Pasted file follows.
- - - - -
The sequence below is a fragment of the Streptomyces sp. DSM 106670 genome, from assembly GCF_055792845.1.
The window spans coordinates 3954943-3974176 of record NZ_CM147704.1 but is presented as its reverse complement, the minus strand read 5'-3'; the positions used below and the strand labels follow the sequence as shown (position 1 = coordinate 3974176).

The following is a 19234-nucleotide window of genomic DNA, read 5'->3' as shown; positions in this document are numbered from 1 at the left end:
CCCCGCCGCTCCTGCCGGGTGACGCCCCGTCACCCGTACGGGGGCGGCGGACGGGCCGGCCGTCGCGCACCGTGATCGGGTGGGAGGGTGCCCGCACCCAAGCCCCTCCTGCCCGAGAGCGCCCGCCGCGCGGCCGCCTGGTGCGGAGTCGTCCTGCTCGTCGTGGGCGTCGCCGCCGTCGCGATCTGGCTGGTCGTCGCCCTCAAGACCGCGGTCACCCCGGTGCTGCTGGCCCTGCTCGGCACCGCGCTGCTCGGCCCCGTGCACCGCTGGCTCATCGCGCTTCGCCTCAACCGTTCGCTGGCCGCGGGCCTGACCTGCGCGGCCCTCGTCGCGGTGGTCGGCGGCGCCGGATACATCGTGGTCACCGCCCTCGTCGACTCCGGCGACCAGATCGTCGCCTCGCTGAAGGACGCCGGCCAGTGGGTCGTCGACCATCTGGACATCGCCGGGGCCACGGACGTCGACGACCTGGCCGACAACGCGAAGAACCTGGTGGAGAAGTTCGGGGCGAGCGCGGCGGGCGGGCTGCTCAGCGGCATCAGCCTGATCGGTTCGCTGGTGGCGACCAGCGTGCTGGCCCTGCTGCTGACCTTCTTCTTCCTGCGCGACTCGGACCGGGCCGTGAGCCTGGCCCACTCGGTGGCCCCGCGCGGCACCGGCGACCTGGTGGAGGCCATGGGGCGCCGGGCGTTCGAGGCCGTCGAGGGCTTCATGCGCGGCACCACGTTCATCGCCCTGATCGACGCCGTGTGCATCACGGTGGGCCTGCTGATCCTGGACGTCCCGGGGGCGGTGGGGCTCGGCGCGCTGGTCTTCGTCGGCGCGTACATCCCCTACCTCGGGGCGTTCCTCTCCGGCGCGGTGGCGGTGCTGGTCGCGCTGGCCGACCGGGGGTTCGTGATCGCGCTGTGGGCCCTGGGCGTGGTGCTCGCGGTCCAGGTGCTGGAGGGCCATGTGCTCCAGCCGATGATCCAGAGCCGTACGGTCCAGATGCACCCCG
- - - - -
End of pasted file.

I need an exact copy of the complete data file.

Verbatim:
The sequence below is a fragment of the Streptomyces sp. DSM 106670 genome, from assembly GCF_055792845.1.
The window spans coordinates 3954943-3974176 of record NZ_CM147704.1 but is presented as its reverse complement, the minus strand read 5'-3'; the positions used below and the strand labels follow the sequence as shown (position 1 = coordinate 3974176).

The following is a 19234-nucleotide window of genomic DNA, read 5'->3' as shown; positions in this document are numbered from 1 at the left end:
CCCCGCCGCTCCTGCCGGGTGACGCCCCGTCACCCGTACGGGGGCGGCGGACGGGCCGGCCGTCGCGCACCGTGATCGGGTGGGAGGGTGCCCGCACCCAAGCCCCTCCTGCCCGAGAGCGCCCGCCGCGCGGCCGCCTGGTGCGGAGTCGTCCTGCTCGTCGTGGGCGTCGCCGCCGTCGCGATCTGGCTGGTCGTCGCCCTCAAGACCGCGGTCACCCCGGTGCTGCTGGCCCTGCTCGGCACCGCGCTGCTCGGCCCCGTGCACCGCTGGCTCATCGCGCTTCGCCTCAACCGTTCGCTGGCCGCGGGCCTGACCTGCGCGGCCCTCGTCGCGGTGGTCGGCGGCGCCGGATACATCGTGGTCACCGCCCTCGTCGACTCCGGCGACCAGATCGTCGCCTCGCTGAAGGACGCCGGCCAGTGGGTCGTCGACCATCTGGACATCGCCGGGGCCACGGACGTCGACGACCTGGCCGACAACGCGAAGAACCTGGTGGAGAAGTTCGGGGCGAGCGCGGCGGGCGGGCTGCTCAGCGGCATCAGCCTGATCGGTTCGCTGGTGGCGACCAGCGTGCTGGCCCTGCTGCTGACCTTCTTCTTCCTGCGCGACTCGGACCGGGCCGTGAGCCTGGCCCACTCGGTGGCCCCGCGCGGCACCGGCGACCTGGTGGAGGCCATGGGGCGCCGGGCGTTCGAGGCCGTCGAGGGCTTCATGCGCGGCACCACGTTCATCGCCCTGATCGACGCCGTGTGCATCACGGTGGGCCTGCTGATCCTGGACGTCCCGGGGGCGGTGGGGCTCGGCGCGCTGGTCTTCGTCGGCGCGTACATCCCCTACCTCGGGGCGTTCCTCTCCGGCGCGGTGGCGGTGCTGGTCGCGCTGGCCGACCGGGGGTTCGTGATCGCGCTGTGGGCCCTGGGCGTGGTGCTCGCGGTCCAGGTGCTGGAGGGCCATGTGCTCCAGCCGATGATCCAGAGCCGTACGGTCCAGATGCACCCCG